I don't know exactly how it will work yet (I wasn't in the playtest) but the few previews I saw looked really good
 

I cross-referenced acaeum, which didn't help, but did give me this AMAZING pre-publication cover:
uaprepub.jpg


...

4. That cover.
@Snarf Zagyg have you got a link to that cover, I have never seen that before.
 


One tough thing about the loner out there in the wilderness archetype is it is hard to imagine that loner as low level. Anyone wandering around solo in a D&D world, especially in forests full of danger, are easily level 8. So from the very beginning, the concept can be tough to swallow for some players.
 

Meh, we did it :) I mean, we had a cleric and a fighter/MU, and then we had about 10 hirelings. That was starting off on the first day. As soon as we got a few gold we all copied each other's spell books, so everyone had at least one GOOD combat type spell. I seem to remember we made short work of B2. It was all done with hit-n-run tactics, mostly. Pretty quickly the front line spear chuckers had scale armor and shields, we hired a fighter as a henchman because he could block an ogre (at least until it was put to Sleep, lol), etc.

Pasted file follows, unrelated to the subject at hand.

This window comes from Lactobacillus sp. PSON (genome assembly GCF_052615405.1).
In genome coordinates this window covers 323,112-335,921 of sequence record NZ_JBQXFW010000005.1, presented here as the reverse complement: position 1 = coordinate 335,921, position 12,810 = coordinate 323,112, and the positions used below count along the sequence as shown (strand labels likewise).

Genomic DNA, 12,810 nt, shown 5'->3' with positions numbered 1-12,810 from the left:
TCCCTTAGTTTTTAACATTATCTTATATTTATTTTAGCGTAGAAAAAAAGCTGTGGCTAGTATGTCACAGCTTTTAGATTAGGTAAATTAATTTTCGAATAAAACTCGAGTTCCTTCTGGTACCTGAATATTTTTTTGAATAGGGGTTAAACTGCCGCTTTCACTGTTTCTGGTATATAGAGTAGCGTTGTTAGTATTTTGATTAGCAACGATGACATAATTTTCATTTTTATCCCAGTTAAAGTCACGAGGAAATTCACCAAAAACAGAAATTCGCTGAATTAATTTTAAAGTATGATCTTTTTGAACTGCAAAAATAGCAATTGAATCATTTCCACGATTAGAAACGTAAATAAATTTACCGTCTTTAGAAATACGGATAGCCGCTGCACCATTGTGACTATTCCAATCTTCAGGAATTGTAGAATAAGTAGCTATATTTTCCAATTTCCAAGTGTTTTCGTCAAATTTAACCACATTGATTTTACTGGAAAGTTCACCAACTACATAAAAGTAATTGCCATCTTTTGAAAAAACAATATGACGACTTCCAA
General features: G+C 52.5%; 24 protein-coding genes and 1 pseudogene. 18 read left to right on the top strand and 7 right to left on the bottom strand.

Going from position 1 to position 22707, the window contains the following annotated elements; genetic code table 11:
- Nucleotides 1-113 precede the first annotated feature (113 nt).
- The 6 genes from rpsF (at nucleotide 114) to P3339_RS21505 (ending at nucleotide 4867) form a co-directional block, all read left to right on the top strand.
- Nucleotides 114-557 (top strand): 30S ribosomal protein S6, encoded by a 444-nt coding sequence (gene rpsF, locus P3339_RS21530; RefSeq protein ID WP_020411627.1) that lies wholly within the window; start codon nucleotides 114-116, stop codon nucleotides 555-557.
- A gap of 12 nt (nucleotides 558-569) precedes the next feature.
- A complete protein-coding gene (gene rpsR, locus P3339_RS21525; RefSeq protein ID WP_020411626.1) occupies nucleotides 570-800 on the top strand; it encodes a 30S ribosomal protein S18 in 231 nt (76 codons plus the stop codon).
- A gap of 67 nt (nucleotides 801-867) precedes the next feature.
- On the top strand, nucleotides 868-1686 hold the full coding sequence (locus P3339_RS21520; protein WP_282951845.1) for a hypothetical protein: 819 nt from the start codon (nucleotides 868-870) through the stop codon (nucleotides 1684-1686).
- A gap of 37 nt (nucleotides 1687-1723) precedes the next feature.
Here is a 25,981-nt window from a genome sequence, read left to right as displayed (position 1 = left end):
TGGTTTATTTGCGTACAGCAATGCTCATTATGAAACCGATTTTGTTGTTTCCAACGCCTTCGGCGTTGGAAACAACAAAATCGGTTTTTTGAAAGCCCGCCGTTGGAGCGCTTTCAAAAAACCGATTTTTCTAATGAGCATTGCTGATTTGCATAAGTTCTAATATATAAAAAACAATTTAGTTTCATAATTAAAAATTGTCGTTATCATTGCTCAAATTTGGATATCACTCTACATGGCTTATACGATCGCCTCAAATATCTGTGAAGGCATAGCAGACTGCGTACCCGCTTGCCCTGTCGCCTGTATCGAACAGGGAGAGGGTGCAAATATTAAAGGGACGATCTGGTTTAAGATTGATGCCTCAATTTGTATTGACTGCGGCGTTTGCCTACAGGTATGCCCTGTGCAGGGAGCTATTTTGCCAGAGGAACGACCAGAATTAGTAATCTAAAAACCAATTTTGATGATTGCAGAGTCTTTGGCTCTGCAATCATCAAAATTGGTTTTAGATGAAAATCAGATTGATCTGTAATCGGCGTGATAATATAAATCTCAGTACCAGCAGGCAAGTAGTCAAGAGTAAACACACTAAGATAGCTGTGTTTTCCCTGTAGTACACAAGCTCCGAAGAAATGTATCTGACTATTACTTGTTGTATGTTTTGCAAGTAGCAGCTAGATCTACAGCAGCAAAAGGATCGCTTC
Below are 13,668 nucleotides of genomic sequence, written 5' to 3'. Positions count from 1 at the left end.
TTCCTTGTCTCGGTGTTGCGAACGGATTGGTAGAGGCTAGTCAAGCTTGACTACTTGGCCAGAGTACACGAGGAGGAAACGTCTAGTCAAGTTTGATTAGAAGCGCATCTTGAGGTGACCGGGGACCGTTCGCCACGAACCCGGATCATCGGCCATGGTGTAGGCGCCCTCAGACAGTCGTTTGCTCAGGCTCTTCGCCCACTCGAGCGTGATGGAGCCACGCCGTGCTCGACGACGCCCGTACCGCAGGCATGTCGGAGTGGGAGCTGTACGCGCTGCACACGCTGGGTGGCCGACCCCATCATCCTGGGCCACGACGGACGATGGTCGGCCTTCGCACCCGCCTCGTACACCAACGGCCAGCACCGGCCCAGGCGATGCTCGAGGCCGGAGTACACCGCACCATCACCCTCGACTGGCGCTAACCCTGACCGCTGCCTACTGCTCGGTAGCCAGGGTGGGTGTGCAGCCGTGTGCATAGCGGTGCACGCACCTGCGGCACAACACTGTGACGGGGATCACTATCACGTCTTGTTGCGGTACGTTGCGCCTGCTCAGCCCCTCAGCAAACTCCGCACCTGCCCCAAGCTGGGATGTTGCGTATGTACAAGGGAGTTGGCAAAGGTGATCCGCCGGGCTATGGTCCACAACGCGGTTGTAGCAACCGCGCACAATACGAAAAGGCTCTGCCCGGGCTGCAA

I think play experiences like this were very heavily DM dependent. A group of magic users trying to go through B2 with our DM would have been dead during the first session, or at least half of them would have been killed. The DM never fudged dice rolls, and we played by the rules; which is we followed the book and made common sense approaches such as others might hear a loud noise or fight coming from the cave room next door.
 

Minigiant

Legend
One tough thing about the loner out there in the wilderness archetype is it is hard to imagine that loner as low level. Anyone wandering around solo in a D&D world, especially in forests full of danger, are easily level 8. So from the very beginning, the concept can be tough to swallow for some players.
That was kind of the justification of the Ranger organizations. The loner ranger is the veteran ranger, ranger knight, or captain of the rangers that can do it alone. Most rangers were in small squads or under a high level ranger mentor.

  • There's a Border
  • The Rangers are charged to defend the border
  • The Rangers are spread across that border in small squads